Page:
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A Compromise Phone:
The Secret to a Happy Marriage

by Wayne Scheer

“Can I see your cell phone, grandpa​?” my fourteen-year-old granddaughter asks as we pull onto the driveway of my house.

“Sure, but why?”

“My sister told me about it,” she said. Her sister is seventeen, the oldest of my five grand kids “Is it really a flip-top?”

“Yes, it is,” I say proudly, knowing she's having fun with me. “The screen doesn't break if I drop it. How many phones have and your sister had to replace?”

She ignores my question as I hand her the phone.

“Wow. We learned about this in history class.” She examines it like an archeologist studying a fossil. “It's not even connected to the internet.”

“No, it's not a computer. It's a telephone.”

“What do you do with it? You can't even text.

“I use it for phone calls.”

“What's a phone call, grandpa?”

I take the phone from her and put it back in the glove compartment. “Go inside. At least your grandmother loves you.”

She sticks out her tongue and we both laugh.

I call my flip-top a compromise phone. My wife made me get it. I keep it in my 1995 Mazda Protege because she's afraid the car will break down on a deserted road at three in the morning during a snow storm, and I'll be stranded.

I explain that my lifestyle is such that it's highly unlikely I'll ever be in my car, alone, at that time on a deserted road during a snow storm. Especially since we live in Atlanta.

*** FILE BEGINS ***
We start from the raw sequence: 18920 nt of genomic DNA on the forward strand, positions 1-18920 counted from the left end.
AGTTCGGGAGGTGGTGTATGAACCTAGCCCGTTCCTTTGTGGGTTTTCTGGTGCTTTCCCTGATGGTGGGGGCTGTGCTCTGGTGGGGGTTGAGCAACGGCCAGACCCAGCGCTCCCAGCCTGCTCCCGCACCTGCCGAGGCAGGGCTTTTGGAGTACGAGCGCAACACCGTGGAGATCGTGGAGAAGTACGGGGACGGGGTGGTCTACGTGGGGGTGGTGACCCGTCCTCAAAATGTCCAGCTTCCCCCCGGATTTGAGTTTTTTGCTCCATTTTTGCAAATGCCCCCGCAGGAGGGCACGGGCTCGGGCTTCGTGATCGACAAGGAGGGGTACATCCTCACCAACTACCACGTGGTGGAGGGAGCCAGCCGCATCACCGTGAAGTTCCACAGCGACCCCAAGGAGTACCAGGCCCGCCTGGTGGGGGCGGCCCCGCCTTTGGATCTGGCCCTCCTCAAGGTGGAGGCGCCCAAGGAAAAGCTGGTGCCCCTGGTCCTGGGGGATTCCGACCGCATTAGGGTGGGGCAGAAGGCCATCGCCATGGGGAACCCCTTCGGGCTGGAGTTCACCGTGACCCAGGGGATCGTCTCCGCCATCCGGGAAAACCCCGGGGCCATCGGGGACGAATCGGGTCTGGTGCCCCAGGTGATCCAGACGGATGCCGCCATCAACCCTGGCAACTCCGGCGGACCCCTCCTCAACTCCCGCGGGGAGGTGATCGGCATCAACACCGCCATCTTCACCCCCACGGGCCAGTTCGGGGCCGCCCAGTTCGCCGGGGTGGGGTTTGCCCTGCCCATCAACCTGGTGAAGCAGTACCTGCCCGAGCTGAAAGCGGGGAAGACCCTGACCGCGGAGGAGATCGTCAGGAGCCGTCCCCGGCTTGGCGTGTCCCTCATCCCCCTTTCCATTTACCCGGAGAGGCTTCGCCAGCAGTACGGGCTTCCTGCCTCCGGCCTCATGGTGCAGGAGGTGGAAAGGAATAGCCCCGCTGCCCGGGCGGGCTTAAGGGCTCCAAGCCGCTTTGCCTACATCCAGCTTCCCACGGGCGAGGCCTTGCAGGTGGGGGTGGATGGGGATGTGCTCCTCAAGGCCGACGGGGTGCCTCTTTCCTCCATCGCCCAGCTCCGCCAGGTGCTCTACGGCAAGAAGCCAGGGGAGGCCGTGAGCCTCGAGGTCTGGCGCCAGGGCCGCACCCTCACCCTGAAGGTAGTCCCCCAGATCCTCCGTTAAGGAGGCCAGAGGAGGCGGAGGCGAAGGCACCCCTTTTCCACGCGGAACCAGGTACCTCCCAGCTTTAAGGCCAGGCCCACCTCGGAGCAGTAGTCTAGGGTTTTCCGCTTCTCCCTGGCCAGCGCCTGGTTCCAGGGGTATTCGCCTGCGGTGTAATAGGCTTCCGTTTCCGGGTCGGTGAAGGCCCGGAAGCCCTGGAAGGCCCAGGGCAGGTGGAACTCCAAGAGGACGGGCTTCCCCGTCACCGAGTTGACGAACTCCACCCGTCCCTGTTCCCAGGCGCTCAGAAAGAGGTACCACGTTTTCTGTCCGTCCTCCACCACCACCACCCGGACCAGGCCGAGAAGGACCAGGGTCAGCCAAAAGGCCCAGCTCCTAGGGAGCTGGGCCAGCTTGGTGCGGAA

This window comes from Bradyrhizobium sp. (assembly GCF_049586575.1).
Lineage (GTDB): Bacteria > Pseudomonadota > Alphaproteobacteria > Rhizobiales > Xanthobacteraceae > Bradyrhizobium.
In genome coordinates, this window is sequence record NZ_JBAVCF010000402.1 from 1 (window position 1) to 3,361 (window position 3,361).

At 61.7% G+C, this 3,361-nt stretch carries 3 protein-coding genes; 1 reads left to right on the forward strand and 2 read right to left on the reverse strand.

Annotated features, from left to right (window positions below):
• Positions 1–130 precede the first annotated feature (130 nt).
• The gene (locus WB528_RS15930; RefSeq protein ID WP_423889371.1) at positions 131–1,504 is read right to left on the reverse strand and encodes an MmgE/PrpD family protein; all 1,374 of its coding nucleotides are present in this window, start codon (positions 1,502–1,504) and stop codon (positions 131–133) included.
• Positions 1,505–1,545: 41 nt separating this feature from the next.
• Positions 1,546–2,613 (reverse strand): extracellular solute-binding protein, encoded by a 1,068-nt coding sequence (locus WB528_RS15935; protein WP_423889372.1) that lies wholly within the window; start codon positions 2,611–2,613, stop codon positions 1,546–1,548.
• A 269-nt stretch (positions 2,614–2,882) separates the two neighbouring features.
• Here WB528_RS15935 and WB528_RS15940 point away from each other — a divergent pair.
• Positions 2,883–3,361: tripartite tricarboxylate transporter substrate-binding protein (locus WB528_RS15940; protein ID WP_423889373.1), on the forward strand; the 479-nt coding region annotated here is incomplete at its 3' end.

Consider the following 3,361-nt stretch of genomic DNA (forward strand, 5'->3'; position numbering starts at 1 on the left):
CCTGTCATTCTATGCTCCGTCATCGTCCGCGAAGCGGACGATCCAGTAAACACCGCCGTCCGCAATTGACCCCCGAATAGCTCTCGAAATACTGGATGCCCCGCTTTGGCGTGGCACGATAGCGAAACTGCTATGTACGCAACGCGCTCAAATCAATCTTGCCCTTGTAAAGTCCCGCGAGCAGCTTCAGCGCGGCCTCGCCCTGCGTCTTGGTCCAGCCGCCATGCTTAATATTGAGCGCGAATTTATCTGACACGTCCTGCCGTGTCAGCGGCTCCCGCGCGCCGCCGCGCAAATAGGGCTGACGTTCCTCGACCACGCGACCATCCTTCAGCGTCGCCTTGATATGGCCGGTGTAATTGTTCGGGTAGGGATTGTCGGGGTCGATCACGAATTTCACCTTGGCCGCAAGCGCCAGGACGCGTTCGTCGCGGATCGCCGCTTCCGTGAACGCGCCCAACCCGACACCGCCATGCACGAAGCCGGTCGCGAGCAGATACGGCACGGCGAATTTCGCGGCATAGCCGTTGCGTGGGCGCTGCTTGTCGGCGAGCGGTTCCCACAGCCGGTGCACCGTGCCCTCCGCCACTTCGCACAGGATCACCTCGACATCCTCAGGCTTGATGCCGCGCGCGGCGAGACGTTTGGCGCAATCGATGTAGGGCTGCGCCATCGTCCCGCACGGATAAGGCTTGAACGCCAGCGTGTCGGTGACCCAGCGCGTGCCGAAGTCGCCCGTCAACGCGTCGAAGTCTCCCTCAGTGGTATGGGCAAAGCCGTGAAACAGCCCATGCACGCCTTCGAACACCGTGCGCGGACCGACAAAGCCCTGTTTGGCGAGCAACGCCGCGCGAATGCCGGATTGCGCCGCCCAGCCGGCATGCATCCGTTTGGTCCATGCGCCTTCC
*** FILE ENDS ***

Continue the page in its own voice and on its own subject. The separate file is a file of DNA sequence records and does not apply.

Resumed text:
“That's not the point,” she says.

I thought it was, but that's no matter. A happy marriage is based on compromise, so I do what she says.

But I don't give out the number and I keep it turned off. That way I don't get a call when I'm driving.

Safety first.

And I don't get a call when I'm not driving.

Freedom first.

But I keep it charged, as per wifely instructions, in case I need it.

My life is dull. I haven't had an emergency in the five years I've owned the phone, so I haven't used it.

Not true.

I used it once. I was doing something while my wife shopped. She directed me to take the cell and call her if I finished early. She even offered me a tutorial on how to use the phone, which I will never admit to her I found helpful.

At any rate, I, in fact, finished early, and I called her.

I could have found a quiet coffeehouse and read a book and called her from the store's courtesy phone, but I used my cell like a good boy and let her brag on the convenience of a cell phone

“Now aren't you happy you have one?”

“Yes, dear,” I said. Did I mention the secret to a happy marriage?

So I'm the proud owner of a compromise phone. For a small monthly fee, it makes my wife feel safer and allows the grand kids some fun at my expense.

But as I watch the fourteen-year-old conspire with my wife, I suspect she turned the phone on when she was playing with it. I hope I remember how to turn the damn thing off.

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